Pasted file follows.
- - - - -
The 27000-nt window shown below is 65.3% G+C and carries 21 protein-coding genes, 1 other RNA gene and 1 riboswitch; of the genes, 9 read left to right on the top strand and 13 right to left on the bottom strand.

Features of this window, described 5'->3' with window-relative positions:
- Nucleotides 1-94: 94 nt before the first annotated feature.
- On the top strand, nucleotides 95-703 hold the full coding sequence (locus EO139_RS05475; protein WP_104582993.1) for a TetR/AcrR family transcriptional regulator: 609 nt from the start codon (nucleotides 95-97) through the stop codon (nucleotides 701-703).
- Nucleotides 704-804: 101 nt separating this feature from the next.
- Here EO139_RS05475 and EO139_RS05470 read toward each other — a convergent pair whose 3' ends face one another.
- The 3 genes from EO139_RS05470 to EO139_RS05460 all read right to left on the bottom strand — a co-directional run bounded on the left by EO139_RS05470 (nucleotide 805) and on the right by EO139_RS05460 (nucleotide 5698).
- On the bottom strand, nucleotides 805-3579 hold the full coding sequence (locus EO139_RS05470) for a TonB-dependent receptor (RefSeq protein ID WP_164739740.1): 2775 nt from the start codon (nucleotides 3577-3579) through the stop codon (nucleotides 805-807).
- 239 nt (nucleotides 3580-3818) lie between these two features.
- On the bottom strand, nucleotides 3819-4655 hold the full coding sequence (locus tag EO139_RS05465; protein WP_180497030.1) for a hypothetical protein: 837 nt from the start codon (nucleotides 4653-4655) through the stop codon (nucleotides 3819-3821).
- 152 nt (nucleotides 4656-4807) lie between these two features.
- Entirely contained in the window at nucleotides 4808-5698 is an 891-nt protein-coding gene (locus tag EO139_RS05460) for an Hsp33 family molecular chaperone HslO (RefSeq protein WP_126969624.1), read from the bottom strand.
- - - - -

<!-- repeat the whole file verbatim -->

The 27000-nt window shown below is 65.3% G+C and carries 21 protein-coding genes, 1 other RNA gene and 1 riboswitch; of the genes, 9 read left to right on the top strand and 13 right to left on the bottom strand.

Features of this window, described 5'->3' with window-relative positions:
- Nucleotides 1-94: 94 nt before the first annotated feature.
- On the top strand, nucleotides 95-703 hold the full coding sequence (locus EO139_RS05475; protein WP_104582993.1) for a TetR/AcrR family transcriptional regulator: 609 nt from the start codon (nucleotides 95-97) through the stop codon (nucleotides 701-703).
- Nucleotides 704-804: 101 nt separating this feature from the next.
- Here EO139_RS05475 and EO139_RS05470 read toward each other — a convergent pair whose 3' ends face one another.
- The 3 genes from EO139_RS05470 to EO139_RS05460 all read right to left on the bottom strand — a co-directional run bounded on the left by EO139_RS05470 (nucleotide 805) and on the right by EO139_RS05460 (nucleotide 5698).
- On the bottom strand, nucleotides 805-3579 hold the full coding sequence (locus EO139_RS05470) for a TonB-dependent receptor (RefSeq protein ID WP_164739740.1): 2775 nt from the start codon (nucleotides 3577-3579) through the stop codon (nucleotides 805-807).
- 239 nt (nucleotides 3580-3818) lie between these two features.
- On the bottom strand, nucleotides 3819-4655 hold the full coding sequence (locus tag EO139_RS05465; protein WP_180497030.1) for a hypothetical protein: 837 nt from the start codon (nucleotides 4653-4655) through the stop codon (nucleotides 3819-3821).
- 152 nt (nucleotides 4656-4807) lie between these two features.
- Entirely contained in the window at nucleotides 4808-5698 is an 891-nt protein-coding gene (locus tag EO139_RS05460) for an Hsp33 family molecular chaperone HslO (RefSeq protein WP_126969624.1), read from the bottom strand.